MEXICO CITY -- Eleven, not ten, is the perfect number for Club America, who finally tied C.D. Guadalajara for overall league championships after one of the most bizarre and memorable finals in history against Cruz Azul. Coach Miguel Herrera has proven now that he can not only transform a club, leading them back to the playoffs and semi-finals, but also to the championship trophy.
Familiarity creates understanding. As long-time city rivals, Cruz Azul knew what they would be facing in Azteca stadium against Club America in the final leg of the Liga MX championship final. Thousands of eager fans in the enormous stadium, cheering wildly for Las Aguilas. Yes, there would also be hardy pockets of Cruz Azul fans, demonstrating their support for the Blue Machine, but it would certainly be an away game.
However, it wouldn't be anything that Cruz Azul hadn't faced before, and recently, since they defeated Club America on the way to the Copa MX final. They eventually claimed that championship. Perhaps that trophy broke the hex that Cruz Azul had suffered from for so long in finals, because since that win, the players seemed to have an innate confidence that carried them through the Liguilla.
In the finals, though, the highest scoring team in the Liguilla turned wary. With only a one-goal lead in the first match, Cruz Azul threw numbers behind the ball to defend. The tactic surprised many, including Club America. Most had expected the run-and-gun Cruz Azul team from earlier in the playoffs to leave more open space on the field. Few considered a one-goal lead to be a safe margin.
It wasn't, of course. But it was a lead nonetheless, so Las Aguilas had to play catch-up. Cruz Azul went back to defending and waited for the right counterattack chance. It came early on, with Teofilo Gutierrez and Pablo Barrera leading out the charge. That's when Jesus Molina made an error, pulling down Barrera to prevent a goal. The red card that followed gave Cruz Azul a clear advantage, even though it didn't show on the scoreboard.
Five minutes later, it did. On another counter opportunity Gutierrez brought down the long ball pass and buried the shot past Club America goalkeeper Moises Munoz.
A two-goal lead was more formidable. Club America began to panic a bit, rushing passes and missing chances. Christian "Chucho" Benitez slid a pass to Raul Jimenez late in the first half. With only the goalkeeper to beat, the young forward kicked his shot straight at Jesus Corona.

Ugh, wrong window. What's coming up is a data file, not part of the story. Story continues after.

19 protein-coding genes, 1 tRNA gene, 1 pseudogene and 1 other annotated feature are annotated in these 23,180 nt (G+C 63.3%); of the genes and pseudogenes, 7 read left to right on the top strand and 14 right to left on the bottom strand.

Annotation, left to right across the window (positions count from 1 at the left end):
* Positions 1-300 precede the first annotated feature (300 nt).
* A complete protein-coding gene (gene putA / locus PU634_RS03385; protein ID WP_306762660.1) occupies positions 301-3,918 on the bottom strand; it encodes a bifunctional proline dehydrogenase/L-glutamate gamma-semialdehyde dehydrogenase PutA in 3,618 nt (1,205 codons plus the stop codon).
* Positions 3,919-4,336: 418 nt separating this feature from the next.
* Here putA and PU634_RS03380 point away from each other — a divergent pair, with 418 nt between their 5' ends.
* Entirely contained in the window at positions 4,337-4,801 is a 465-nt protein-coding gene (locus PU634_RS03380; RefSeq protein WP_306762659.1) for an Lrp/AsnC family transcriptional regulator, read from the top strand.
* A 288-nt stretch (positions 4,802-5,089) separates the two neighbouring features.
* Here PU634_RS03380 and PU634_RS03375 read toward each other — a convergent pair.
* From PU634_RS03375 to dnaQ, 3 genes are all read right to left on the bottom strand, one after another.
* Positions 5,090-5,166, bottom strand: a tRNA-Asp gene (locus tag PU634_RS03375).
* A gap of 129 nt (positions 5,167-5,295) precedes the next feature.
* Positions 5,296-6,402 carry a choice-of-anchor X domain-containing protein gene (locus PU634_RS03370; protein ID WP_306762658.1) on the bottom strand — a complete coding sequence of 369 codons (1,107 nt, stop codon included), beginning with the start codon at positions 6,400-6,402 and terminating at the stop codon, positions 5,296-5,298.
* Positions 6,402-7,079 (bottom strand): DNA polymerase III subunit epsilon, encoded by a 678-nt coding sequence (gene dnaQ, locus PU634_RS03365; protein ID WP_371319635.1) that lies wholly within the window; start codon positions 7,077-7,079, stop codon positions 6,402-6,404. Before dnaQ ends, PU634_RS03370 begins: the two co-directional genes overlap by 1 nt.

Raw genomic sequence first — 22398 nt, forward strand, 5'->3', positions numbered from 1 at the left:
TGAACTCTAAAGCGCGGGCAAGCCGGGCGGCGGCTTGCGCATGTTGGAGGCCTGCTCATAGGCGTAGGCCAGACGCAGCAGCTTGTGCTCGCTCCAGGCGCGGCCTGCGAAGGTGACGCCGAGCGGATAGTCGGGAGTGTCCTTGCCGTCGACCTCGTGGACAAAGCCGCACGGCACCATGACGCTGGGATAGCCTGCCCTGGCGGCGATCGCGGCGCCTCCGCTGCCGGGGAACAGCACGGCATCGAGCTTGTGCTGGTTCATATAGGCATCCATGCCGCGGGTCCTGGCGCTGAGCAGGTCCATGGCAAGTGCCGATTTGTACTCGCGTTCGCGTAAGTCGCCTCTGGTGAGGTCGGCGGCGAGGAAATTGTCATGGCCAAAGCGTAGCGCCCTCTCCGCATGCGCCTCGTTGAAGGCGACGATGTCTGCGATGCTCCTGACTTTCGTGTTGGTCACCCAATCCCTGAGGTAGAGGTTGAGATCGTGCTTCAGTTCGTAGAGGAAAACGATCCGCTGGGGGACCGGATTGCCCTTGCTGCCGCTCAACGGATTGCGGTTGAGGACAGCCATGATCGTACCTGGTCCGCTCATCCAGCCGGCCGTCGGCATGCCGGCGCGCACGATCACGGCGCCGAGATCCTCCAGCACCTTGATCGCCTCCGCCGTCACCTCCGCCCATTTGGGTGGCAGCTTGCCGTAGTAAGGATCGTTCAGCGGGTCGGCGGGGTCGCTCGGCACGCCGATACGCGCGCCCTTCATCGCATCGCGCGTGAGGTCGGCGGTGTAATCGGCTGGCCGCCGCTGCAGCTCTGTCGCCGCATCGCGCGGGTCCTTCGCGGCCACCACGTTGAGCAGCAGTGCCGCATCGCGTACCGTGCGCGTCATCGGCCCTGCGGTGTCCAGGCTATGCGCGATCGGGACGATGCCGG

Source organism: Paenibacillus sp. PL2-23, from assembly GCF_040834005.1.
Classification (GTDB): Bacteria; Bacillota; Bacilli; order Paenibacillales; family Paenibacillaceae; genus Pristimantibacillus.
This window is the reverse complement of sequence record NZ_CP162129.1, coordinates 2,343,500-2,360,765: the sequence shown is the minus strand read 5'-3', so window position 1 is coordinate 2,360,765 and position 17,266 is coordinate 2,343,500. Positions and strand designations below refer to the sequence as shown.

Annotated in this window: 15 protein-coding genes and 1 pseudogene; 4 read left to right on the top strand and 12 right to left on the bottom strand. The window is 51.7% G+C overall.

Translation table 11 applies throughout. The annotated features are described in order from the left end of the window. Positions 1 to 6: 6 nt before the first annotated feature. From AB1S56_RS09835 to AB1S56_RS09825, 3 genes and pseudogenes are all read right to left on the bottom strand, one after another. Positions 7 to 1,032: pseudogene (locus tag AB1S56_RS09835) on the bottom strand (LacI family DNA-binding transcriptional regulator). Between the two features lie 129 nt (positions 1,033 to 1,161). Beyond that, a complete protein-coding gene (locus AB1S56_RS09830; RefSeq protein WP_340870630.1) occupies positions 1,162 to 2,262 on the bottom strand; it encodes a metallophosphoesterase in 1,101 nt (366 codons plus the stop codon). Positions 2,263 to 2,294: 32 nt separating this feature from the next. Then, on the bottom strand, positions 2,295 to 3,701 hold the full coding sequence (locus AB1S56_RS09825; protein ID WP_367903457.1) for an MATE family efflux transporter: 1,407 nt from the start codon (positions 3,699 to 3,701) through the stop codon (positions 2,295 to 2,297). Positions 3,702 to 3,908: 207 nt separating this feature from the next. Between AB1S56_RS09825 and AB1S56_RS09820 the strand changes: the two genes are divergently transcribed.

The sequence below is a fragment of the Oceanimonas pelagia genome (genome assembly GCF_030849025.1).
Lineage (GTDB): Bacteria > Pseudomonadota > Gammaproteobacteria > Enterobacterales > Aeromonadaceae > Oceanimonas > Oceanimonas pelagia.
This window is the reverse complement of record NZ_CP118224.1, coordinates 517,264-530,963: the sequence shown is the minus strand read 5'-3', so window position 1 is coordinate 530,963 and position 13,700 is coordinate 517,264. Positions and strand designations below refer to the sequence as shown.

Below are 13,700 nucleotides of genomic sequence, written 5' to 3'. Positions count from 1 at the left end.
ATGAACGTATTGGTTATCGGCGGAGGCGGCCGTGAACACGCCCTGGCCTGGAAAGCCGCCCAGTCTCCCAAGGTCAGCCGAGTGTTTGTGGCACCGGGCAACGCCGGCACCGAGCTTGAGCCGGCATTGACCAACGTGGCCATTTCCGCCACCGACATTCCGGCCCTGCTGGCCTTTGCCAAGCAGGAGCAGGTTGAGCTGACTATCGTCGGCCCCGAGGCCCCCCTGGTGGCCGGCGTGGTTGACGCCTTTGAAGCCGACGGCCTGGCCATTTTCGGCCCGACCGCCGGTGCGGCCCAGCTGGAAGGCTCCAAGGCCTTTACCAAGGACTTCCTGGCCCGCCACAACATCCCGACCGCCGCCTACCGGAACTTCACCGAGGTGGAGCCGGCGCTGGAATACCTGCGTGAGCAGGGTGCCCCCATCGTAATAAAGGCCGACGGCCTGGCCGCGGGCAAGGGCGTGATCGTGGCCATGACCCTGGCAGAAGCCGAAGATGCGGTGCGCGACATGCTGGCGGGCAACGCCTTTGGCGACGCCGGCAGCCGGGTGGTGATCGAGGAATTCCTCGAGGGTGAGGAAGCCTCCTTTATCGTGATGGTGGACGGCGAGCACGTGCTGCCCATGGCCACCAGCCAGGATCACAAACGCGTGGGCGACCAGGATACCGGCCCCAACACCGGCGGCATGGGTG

Rainy conditions favor teams that keep their composure, but then it was Cruz Azul who blew a golden chance in the 74th minute. Christian "Chaco" Gimenez, on another counterattack, shot at a sharp angle. The ball hit the post. Guiterrez, trailing the play, somehow failed to put the rebound into the open goal.
Things looked dire for Club America, who lacked imagination and ingenuity. The players couldn't seem to find their rhythm. It wasn't so much their dependence on Benitez that doomed them as their inability to move beyond that Plan A.
Desperate times called for desperate actions, and that's what paid off eventually for Las Aquilas. On a set play, defender Aquivaldo Mosquera nodded the ball home with about a minute left in regulation. With a ghost of a chance left, deep into stoppage time, goalkeeper Moises Munoz went forward on another corner. Miraculously, the ball fell to him and he sent it goalward. Defender Alejandro Castro got a foot on the ball to clear it, but instead deflected into the net to send the game into overtime.
Suddenly, America were a club transformed. As Cruz Azul, befuddled, searched for a necessary goal, acres of space opened up for Club America. Aguilas passes connected sharply and players charged forward to claim the championship that was suddenly so close. A perfect pass to Benitez sprung him alone against Corona, who heroically stopped the shot Benitez fired off.
In the second period of overtime, Las Aguilas continued to push, while Cruz Azul, Corona aside, looked weary. Time and again, a yellow wave of players invaded Corona's box, only to be denied by either the goalkeeper himself, or an exhausted player in blue.
The improbable final would come down to a duel of nerves and goalkeeping skill in penalty kicks. Munoz, who had saved his team by scoring the goal that tied the overall score, would attempt to out-do Corona, who had made the most difficult saves during the match itself.
The first penalty kick set the tone. Munoz saved Javier Orozco's attempt, which was a bit too careful and central. The stadium erupted. Corona wasn't able to keep pace with a save, and was further let down by his team-mates when Castro skied the next chance for Cruz Azul. That's all the advantage that America needed, as all their players made their kick attempts. Miguel Layun buried the final one to provide the winning 4-2 margin in penalties.
The storm continued, even as the winners received their medals. Yet it couldn't dampen the spirits of the winning squad and their ecstatic fans, bouncing enthusiastically in the stands and singing in the rain.